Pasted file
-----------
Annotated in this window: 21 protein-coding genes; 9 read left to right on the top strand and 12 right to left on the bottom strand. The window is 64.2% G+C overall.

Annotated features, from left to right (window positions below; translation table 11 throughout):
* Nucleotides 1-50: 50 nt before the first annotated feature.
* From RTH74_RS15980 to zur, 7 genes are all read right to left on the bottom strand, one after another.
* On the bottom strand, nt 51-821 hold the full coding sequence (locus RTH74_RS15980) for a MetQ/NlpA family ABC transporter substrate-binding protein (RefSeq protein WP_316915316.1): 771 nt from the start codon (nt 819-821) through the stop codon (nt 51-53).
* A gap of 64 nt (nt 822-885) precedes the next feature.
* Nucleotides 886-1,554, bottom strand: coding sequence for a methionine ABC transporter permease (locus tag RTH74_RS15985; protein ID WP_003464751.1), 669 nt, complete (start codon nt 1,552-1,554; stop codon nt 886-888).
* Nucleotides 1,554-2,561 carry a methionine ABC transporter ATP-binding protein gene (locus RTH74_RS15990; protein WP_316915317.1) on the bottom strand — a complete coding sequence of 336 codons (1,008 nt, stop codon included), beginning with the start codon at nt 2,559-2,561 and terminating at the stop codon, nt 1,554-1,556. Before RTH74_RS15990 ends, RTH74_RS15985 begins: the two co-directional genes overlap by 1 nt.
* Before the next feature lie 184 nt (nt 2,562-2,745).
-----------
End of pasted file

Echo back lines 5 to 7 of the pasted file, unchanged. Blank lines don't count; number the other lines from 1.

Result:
* On the bottom strand, nt 51-821 hold the full coding sequence (locus RTH74_RS15980) for a MetQ/NlpA family ABC transporter substrate-binding protein (RefSeq protein WP_316915316.1): 771 nt from the start codon (nt 819-821) through the stop codon (nt 51-53).
* A gap of 64 nt (nt 822-885) precedes the next feature.
* Nucleotides 886-1,554, bottom strand: coding sequence for a methionine ABC transporter permease (locus tag RTH74_RS15985; protein ID WP_003464751.1), 669 nt, complete (start codon nt 1,552-1,554; stop codon nt 886-888).